Remember Me
Or use your Academic/Social account:


Or use your Academic/Social account:


You have just completed your registration at OpenAire.

Before you can login to the site, you will need to activate your account. An e-mail will be sent to you with the proper instructions.


Please note that this site is currently undergoing Beta testing.
Any new content you create is not guaranteed to be present to the final version of the site upon release.

Thank you for your patience,
OpenAire Dev Team.

Close This Message


Verify Password:
Verify E-mail:
*All Fields Are Required.
Please Verify You Are Human:
fbtwitterlinkedinvimeoflicker grey 14rssslideshare1
Whitaker, Richard George
Languages: English
Types: Doctoral thesis
Subjects: QD, QP
The work presented in this thesis is of two types. Firstly methods for the\ud electrochemical immobilisation of redox enzymes in organic polymers are described.\ud The electrochemical monitoring of the immobilised enzyme reaction by detection of\ud one of the enzyme's products is discussed, and the results obtained for such a system\ud under a variety of experimental conditions are presented.\ud A good understanding of the way in which such a system operates' was\ud obtained by using a specially developed kinetic model., This model is explained\ud fully in the theory chapter of this thesis.\ud A variety of organic polymers were used in the electrochemical\ud immobilisation process, with varying degrees of success. The flexibility of this\ud approach is demonstrated by the use of a variety of immobilisation matrices and also\ud by the development of bienzyme and bilayer devices.\ud The final experimental chapter presents work on the covalent modification of\ud redox enzymes with a variety of, redox centres based. on ferrocene. Although\ud attempts to electrochemically immobilise a modified enzyme were not successful,\ud some interesting information about the kinetic behaviour and stability of a series Of\ud modified enzymes was obtained.\ud An indication of possible work forming an extension to this thesis is given in\ud the final part of this thesis. The electrochemical immobilisation techniques and the\ud procedure for covalently modifying, enzymes using electroactive, groups are\ud relatively recent ideas. Much work remains to be done before a better understanding\ud of these systems is gained.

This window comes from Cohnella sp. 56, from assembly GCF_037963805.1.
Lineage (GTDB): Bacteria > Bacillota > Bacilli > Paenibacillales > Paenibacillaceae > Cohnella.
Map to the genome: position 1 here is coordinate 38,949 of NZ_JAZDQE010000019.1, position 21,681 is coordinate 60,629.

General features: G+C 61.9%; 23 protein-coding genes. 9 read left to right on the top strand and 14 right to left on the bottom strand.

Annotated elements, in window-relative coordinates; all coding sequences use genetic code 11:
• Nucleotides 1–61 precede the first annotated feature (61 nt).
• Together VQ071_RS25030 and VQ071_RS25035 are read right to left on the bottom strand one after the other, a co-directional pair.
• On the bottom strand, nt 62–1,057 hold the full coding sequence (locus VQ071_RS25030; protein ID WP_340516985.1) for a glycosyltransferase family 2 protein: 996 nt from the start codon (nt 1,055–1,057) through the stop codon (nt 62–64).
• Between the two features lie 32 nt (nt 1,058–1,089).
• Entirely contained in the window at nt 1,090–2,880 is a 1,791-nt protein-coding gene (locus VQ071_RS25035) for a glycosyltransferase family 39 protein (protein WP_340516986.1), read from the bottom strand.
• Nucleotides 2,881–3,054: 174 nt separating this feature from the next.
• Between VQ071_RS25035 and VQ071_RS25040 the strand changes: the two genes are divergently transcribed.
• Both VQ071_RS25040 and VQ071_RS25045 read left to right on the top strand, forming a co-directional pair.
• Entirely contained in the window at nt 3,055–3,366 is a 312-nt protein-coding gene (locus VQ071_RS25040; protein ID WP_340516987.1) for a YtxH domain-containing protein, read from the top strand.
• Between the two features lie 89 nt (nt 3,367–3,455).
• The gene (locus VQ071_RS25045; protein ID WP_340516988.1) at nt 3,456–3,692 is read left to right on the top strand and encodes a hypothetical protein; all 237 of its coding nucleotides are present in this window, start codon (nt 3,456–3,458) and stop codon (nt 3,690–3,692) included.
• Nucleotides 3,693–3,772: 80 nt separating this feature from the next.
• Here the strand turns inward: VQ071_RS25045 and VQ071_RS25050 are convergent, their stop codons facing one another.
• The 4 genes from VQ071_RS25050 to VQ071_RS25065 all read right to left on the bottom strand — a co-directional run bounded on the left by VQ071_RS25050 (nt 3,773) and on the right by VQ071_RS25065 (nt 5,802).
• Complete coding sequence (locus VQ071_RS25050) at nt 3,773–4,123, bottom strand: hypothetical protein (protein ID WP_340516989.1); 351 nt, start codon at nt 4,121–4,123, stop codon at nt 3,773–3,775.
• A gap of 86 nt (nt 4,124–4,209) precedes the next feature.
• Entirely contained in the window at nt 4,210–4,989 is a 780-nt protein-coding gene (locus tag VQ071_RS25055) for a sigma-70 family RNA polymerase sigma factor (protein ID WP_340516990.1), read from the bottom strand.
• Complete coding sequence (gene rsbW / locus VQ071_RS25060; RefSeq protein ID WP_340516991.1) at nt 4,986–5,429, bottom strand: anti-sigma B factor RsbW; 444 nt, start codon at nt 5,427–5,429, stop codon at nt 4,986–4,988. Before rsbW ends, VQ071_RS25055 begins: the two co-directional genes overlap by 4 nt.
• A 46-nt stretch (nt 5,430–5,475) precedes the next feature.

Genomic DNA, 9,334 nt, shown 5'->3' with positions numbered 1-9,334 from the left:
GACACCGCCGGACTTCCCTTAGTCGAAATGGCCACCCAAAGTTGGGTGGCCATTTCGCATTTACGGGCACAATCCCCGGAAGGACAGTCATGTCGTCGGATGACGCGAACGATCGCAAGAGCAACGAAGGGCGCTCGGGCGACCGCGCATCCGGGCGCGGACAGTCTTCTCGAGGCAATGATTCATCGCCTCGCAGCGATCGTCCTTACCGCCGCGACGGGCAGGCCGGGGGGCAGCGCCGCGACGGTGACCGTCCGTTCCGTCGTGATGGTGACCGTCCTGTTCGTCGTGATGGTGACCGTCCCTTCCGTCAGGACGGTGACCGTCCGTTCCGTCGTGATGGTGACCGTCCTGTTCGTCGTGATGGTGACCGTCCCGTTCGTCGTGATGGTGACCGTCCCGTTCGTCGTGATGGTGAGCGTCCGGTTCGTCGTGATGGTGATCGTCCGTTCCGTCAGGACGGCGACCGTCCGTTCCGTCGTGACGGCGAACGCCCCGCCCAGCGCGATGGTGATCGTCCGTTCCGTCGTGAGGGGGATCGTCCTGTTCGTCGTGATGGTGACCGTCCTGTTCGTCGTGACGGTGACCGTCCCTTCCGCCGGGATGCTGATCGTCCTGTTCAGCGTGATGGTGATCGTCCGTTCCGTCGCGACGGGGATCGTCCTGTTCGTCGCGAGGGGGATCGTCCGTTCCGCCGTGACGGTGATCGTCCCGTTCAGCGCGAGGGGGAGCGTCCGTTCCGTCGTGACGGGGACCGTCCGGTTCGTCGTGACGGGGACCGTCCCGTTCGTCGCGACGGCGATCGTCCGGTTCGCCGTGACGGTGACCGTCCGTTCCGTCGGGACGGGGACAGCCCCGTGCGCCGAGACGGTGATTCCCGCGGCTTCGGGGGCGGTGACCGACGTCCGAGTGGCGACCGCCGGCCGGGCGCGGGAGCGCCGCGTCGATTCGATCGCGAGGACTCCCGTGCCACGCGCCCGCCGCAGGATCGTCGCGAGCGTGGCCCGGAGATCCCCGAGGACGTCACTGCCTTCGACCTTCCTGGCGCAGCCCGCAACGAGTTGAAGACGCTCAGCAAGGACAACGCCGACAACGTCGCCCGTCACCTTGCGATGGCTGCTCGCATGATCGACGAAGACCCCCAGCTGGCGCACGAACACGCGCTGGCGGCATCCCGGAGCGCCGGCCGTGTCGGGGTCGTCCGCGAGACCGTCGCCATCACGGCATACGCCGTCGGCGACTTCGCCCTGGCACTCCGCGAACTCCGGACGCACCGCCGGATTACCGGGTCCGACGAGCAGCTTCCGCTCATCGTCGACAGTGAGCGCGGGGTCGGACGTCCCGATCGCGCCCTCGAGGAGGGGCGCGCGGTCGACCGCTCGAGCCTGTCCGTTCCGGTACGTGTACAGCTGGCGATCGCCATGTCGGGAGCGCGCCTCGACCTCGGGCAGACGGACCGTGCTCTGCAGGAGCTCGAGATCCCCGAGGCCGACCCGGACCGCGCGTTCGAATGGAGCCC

• No references.
  • No related research data.
  • No similar publications.

Share - Bookmark

Cite this article